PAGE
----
Results for Lady Finger fruit rejects
Subtropical banana reject analysis
The following are the results for reject Lady Finger fruit assessed as part of the Subtropical Banana Reject Analysis. The figure below shows the proportion of reject fruit that fell within each of the defect categories. As can be seen, pre-harvest physical defects were responsible for the rejection of 83% of all Lady Finger fruit assessed. Pest and disease defects accounted for 10%, whilst post-harvest defects were the cause of 7% of reject fruit. As was the case with results from the Cavendish assessment, pre-harvest defects again offers the greatest opportunity for improving fruit quality and reducing the number of rejected fruit.
Let’s take a closer look at the defect types resulting in the rejection of Lady Finger bananas. The graph below shows the 15 most prevalent defect types resulting in rejection of Lady Finger bananas. In descending order from left to right they account for almost 90% of all reject fruit for this variety. Again, there are several defects that cannot be prevented or doing so would require too much time and resources to make it financially beneficial. For example, misshapen fruit and doubles or fused fruit cannot be prevented to a large degree as they are caused by factors beyond our control. However, animal damage, rub, pruning damage and damage caused by bunch pests are issues that could addressed through changes to on-farm practices.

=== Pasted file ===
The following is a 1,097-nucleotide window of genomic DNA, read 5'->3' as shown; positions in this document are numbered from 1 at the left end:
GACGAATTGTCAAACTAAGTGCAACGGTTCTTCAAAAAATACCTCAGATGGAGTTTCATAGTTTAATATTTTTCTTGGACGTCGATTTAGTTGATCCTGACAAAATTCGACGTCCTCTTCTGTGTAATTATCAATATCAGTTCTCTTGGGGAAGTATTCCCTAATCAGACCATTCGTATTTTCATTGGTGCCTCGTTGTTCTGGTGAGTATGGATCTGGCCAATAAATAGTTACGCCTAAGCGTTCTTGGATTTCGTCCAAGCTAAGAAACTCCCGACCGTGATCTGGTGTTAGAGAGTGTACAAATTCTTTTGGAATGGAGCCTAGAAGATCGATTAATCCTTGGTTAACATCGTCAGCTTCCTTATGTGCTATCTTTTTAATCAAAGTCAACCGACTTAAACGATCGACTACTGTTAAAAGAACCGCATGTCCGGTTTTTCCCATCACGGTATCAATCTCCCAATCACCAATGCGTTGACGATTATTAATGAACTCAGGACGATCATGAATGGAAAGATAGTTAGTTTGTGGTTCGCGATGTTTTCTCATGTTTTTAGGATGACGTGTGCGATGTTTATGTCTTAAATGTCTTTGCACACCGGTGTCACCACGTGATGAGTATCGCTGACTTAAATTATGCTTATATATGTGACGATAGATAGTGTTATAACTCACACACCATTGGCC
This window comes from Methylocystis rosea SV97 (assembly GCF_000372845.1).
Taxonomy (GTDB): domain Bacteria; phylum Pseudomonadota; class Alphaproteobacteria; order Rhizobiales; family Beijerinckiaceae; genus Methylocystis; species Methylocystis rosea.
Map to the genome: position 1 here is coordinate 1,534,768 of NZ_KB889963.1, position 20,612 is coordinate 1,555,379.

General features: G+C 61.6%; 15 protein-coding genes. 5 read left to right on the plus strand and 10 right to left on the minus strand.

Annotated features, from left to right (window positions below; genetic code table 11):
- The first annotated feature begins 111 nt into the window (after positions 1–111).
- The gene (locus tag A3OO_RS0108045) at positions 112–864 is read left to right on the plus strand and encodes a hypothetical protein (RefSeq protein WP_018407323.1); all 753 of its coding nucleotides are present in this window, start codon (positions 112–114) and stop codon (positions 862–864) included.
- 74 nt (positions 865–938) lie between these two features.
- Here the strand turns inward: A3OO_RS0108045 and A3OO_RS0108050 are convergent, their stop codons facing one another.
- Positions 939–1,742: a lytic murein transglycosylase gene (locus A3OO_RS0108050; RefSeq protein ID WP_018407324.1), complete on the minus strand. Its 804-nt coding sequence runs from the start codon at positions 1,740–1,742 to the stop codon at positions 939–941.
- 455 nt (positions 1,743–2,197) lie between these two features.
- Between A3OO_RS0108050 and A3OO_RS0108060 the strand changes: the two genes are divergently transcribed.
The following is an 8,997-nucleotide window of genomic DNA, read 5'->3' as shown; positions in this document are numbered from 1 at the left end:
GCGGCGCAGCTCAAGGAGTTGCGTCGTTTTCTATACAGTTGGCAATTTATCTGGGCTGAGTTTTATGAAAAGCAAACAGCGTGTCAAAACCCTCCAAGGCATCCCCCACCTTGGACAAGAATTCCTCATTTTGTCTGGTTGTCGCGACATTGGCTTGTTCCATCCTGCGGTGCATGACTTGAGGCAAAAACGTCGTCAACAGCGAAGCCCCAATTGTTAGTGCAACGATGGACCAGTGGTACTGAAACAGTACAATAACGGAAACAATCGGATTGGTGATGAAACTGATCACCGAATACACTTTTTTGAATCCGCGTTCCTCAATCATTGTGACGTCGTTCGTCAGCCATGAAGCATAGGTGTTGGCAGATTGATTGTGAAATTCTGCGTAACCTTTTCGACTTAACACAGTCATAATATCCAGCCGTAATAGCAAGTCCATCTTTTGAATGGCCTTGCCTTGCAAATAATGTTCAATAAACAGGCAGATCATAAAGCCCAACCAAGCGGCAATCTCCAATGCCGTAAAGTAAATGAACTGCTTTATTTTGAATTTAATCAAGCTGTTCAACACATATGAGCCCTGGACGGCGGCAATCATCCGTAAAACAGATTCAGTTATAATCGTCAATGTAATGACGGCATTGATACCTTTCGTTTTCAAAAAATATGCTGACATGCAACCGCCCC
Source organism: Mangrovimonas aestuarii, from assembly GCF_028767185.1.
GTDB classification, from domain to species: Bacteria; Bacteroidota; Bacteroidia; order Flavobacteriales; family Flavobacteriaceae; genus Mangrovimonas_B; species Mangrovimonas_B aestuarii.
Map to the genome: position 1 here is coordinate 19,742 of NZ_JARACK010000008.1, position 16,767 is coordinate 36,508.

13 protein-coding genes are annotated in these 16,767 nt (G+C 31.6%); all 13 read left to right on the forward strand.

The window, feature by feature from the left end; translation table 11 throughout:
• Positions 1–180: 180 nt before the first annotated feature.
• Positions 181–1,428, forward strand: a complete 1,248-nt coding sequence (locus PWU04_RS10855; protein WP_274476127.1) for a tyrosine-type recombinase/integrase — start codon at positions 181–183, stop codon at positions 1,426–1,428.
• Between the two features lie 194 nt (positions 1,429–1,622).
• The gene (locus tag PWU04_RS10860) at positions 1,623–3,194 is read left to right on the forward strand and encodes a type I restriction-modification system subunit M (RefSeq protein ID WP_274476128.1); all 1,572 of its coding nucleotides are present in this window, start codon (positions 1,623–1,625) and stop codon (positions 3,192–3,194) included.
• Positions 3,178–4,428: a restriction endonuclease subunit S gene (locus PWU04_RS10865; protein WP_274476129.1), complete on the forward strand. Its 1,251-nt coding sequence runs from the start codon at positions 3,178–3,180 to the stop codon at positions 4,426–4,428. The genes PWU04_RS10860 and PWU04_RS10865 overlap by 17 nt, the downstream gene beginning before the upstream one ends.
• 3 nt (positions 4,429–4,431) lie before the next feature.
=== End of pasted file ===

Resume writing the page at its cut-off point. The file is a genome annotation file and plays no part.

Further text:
It is worth noting that misshapen fruit occurs more commonly in Lady Finger than Cavendish due to varietal differences in fruit development. However, it is believed that the dry conditions experienced across the NSW growing regions during the study significantly worsened the problem, contributing to the high proportion of rejects resulting from misshapen fruit. Further reject analyses under ‘normal’ growing conditions or over a longer period would need to be undertaken to confirm this result.
The aim of this reject analysis study was to identify the predominant causes for rejection of fruit by growers within our subtropical banana growing regions. With a better understanding it will now allow resources to be best prioritised to address, demonstrate &/or trial innovative practices to reduce these defects. Overall reducing the quantity of fruit rejected through the implementation of cost effective practices will increase profitability.
A poster is now available showing common quality issues and packing guidelines for subtropical banana growers. To receive a hard copy or for more information contact NSW DPI Industry Development Officer Tom Flanagan on (02) 6626 1352 or email firstname.lastname@example.org